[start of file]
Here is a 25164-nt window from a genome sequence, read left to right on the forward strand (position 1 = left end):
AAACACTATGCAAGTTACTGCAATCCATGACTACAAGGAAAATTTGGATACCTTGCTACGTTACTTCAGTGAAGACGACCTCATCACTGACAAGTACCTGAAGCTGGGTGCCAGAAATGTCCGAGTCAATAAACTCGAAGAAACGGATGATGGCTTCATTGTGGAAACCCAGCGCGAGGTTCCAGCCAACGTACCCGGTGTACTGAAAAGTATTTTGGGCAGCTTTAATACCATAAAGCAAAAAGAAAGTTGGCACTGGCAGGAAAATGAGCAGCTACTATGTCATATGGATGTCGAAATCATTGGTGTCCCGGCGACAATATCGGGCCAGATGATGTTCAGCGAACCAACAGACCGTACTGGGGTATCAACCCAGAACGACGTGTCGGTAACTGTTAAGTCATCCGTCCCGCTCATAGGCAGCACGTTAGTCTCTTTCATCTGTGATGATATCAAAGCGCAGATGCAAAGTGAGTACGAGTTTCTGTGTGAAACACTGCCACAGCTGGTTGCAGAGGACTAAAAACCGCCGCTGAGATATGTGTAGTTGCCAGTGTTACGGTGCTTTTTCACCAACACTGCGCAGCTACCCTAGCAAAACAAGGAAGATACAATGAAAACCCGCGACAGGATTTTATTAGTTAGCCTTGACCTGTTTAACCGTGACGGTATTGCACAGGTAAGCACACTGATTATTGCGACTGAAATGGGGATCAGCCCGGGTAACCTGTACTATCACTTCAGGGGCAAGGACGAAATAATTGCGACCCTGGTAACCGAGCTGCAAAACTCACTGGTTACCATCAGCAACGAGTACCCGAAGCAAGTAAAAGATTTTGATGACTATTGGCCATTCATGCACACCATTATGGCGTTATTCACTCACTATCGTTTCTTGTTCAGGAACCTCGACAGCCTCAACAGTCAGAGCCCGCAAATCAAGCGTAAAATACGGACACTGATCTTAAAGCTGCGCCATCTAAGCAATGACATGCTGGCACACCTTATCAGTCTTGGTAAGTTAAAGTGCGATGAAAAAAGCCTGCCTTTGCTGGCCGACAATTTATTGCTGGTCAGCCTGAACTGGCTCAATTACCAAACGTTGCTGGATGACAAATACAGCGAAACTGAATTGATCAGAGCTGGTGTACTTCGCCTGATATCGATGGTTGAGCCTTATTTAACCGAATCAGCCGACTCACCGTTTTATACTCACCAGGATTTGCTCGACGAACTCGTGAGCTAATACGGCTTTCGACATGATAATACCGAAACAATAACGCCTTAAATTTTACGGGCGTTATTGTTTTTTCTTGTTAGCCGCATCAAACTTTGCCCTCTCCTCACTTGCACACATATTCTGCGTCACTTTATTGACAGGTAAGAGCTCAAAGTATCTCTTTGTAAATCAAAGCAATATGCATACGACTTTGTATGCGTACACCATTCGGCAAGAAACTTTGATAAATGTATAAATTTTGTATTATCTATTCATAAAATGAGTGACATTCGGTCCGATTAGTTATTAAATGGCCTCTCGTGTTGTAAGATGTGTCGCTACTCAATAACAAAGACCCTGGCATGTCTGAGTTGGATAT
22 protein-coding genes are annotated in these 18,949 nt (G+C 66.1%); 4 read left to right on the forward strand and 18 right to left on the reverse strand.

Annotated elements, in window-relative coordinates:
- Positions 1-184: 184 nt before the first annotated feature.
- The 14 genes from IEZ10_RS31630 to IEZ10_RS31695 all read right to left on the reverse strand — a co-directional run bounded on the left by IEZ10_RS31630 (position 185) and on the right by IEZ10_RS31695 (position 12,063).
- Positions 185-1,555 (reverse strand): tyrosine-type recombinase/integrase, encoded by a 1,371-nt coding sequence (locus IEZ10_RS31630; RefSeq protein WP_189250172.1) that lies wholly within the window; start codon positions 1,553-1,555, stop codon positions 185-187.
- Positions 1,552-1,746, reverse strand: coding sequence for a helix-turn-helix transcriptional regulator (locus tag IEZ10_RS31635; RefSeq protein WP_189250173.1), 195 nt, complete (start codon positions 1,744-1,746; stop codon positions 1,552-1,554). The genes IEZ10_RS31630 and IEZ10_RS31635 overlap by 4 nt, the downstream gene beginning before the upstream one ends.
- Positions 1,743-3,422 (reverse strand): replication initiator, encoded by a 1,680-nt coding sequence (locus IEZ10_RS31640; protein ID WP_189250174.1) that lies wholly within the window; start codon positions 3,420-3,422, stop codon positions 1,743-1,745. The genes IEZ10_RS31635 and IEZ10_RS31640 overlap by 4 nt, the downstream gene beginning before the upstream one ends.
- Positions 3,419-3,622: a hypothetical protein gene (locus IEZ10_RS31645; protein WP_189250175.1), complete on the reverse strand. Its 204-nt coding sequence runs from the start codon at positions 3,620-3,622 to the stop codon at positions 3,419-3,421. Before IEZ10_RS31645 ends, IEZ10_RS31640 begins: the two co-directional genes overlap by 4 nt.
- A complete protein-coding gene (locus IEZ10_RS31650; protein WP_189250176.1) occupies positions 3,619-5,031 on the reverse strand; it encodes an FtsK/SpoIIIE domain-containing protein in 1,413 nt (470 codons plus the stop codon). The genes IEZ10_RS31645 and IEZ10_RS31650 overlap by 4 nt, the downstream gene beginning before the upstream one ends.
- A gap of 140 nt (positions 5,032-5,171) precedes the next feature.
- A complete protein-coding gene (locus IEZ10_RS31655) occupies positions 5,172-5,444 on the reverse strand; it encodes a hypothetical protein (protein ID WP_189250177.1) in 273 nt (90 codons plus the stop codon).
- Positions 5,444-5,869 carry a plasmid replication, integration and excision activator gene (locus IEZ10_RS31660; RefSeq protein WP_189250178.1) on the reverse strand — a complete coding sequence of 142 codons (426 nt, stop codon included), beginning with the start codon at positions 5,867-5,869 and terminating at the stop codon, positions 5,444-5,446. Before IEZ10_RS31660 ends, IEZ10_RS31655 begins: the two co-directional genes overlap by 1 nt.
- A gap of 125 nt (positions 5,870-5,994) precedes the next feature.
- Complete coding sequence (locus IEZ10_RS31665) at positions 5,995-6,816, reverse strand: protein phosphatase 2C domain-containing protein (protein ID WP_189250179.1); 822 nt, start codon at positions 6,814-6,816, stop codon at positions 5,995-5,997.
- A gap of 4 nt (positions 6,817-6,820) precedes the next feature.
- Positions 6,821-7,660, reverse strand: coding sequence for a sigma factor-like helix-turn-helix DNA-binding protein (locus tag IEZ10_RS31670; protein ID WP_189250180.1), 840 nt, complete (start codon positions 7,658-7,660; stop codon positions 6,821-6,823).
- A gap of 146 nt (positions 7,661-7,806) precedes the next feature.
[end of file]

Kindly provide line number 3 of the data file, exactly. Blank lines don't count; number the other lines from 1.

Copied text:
22 protein-coding genes are annotated in these 18,949 nt (G+C 66.1%); 4 read left to right on the forward strand and 18 right to left on the reverse strand.